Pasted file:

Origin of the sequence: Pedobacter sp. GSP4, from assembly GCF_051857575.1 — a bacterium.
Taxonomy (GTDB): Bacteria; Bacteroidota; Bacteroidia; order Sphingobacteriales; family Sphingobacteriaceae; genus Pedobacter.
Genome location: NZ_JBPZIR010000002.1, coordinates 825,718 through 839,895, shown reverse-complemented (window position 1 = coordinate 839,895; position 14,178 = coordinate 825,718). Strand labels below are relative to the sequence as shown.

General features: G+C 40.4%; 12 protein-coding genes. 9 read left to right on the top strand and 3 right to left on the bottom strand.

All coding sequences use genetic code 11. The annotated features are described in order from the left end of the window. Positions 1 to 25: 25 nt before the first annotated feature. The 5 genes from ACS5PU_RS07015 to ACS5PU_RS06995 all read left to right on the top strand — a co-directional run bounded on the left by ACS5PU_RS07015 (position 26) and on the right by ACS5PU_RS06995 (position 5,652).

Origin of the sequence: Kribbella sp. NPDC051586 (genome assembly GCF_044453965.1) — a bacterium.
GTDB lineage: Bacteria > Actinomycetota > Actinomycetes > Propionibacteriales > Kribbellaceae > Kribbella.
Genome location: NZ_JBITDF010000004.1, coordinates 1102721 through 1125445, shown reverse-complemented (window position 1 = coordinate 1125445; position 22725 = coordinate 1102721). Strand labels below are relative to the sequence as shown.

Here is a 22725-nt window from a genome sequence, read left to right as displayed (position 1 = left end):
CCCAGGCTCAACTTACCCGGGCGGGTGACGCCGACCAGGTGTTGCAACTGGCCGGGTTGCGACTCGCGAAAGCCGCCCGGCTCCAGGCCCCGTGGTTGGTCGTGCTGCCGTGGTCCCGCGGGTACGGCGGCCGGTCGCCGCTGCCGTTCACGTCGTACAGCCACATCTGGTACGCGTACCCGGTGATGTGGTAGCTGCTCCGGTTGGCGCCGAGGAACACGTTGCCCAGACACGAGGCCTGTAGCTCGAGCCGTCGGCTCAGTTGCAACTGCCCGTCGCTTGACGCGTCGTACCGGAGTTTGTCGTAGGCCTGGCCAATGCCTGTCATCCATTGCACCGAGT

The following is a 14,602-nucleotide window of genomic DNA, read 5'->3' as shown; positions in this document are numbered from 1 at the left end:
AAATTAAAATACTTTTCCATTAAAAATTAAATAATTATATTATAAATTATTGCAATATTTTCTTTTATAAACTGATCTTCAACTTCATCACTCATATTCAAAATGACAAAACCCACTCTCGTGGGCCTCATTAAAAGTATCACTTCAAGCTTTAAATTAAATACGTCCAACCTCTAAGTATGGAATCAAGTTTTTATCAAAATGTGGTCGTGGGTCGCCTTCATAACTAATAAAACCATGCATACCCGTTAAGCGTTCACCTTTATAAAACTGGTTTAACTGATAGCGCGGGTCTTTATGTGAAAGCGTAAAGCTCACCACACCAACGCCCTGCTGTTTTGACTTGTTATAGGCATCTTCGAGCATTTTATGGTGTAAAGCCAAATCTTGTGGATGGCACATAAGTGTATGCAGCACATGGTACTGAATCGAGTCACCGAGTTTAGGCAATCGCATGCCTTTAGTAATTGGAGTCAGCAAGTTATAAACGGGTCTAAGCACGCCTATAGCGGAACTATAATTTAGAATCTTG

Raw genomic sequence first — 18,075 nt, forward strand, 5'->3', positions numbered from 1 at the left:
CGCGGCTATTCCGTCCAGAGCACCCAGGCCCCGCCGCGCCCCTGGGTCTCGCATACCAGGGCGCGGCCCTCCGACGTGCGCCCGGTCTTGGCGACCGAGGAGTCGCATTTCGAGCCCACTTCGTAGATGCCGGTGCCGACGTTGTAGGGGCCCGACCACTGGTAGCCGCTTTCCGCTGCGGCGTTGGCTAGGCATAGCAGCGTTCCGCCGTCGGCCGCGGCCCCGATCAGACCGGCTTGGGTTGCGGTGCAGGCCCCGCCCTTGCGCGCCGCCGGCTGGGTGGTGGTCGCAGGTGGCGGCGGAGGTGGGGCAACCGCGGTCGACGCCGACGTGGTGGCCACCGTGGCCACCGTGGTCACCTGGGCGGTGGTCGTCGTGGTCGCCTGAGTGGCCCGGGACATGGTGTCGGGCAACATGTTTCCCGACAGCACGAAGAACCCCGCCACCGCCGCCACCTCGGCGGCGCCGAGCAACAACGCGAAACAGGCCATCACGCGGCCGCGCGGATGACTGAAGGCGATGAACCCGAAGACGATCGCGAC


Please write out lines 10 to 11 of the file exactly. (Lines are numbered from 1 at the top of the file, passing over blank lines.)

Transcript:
CCCAGGCTCAACTTACCCGGGCGGGTGACGCCGACCAGGTGTTGCAACTGGCCGGGTTGCGACTCGCGAAAGCCGCCCGGCTCCAGGCCCCGTGGTTGGTCGTGCTGCCGTGGTCCCGCGGGTACGGCGGCCGGTCGCCGCTGCCGTTCACGTCGTACAGCCACATCTGGTACGCGTACCCGGTGATGTGGTAGCTGCTCCGGTTGGCGCCGAGGAACACGTTGCCCAGACACGAGGCCTGTAGCTCGAGCCGTCGGCTCAGTTGCAACTGCCCGTCGCTTGACGCGTCGTACCGGAGTTTGTCGTAGGCCTGGCCAATGCCTGTCATCCATTGCACCGAGT

The following is a 14,602-nucleotide window of genomic DNA, read 5'->3' as shown; positions in this document are numbered from 1 at the left end: